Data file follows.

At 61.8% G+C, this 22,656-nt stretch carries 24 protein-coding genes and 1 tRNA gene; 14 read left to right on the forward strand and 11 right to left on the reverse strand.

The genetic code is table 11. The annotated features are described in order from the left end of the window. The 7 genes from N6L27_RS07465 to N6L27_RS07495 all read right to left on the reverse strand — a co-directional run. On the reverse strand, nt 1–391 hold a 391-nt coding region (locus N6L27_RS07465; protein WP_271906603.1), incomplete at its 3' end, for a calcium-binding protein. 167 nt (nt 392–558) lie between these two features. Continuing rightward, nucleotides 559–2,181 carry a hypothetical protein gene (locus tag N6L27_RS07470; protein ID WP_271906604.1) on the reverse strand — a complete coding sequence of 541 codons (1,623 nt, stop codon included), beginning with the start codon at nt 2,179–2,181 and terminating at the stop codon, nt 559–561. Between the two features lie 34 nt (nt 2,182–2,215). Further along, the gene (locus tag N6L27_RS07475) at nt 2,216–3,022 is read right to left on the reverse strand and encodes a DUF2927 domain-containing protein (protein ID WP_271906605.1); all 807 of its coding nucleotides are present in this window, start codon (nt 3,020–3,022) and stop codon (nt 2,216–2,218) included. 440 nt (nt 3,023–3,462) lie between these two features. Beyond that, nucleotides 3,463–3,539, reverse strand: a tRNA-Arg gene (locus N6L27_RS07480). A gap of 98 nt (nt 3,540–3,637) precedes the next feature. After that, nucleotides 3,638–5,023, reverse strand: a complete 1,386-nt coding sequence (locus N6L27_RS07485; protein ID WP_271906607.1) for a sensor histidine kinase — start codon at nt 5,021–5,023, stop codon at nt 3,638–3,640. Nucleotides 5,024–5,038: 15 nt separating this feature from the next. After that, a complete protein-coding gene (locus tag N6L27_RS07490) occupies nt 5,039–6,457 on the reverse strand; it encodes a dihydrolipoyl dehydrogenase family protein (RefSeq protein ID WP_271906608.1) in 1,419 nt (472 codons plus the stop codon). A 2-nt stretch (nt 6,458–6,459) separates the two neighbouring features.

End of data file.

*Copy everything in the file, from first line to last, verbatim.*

At 61.8% G+C, this 22,656-nt stretch carries 24 protein-coding genes and 1 tRNA gene; 14 read left to right on the forward strand and 11 right to left on the reverse strand.

The genetic code is table 11. The annotated features are described in order from the left end of the window. The 7 genes from N6L27_RS07465 to N6L27_RS07495 all read right to left on the reverse strand — a co-directional run. On the reverse strand, nt 1–391 hold a 391-nt coding region (locus N6L27_RS07465; protein WP_271906603.1), incomplete at its 3' end, for a calcium-binding protein. 167 nt (nt 392–558) lie between these two features. Continuing rightward, nucleotides 559–2,181 carry a hypothetical protein gene (locus tag N6L27_RS07470; protein ID WP_271906604.1) on the reverse strand — a complete coding sequence of 541 codons (1,623 nt, stop codon included), beginning with the start codon at nt 2,179–2,181 and terminating at the stop codon, nt 559–561. Between the two features lie 34 nt (nt 2,182–2,215). Further along, the gene (locus tag N6L27_RS07475) at nt 2,216–3,022 is read right to left on the reverse strand and encodes a DUF2927 domain-containing protein (protein ID WP_271906605.1); all 807 of its coding nucleotides are present in this window, start codon (nt 3,020–3,022) and stop codon (nt 2,216–2,218) included. 440 nt (nt 3,023–3,462) lie between these two features. Beyond that, nucleotides 3,463–3,539, reverse strand: a tRNA-Arg gene (locus N6L27_RS07480). A gap of 98 nt (nt 3,540–3,637) precedes the next feature. After that, nucleotides 3,638–5,023, reverse strand: a complete 1,386-nt coding sequence (locus N6L27_RS07485; protein ID WP_271906607.1) for a sensor histidine kinase — start codon at nt 5,021–5,023, stop codon at nt 3,638–3,640. Nucleotides 5,024–5,038: 15 nt separating this feature from the next. After that, a complete protein-coding gene (locus tag N6L27_RS07490) occupies nt 5,039–6,457 on the reverse strand; it encodes a dihydrolipoyl dehydrogenase family protein (RefSeq protein ID WP_271906608.1) in 1,419 nt (472 codons plus the stop codon). A 2-nt stretch (nt 6,458–6,459) separates the two neighbouring features.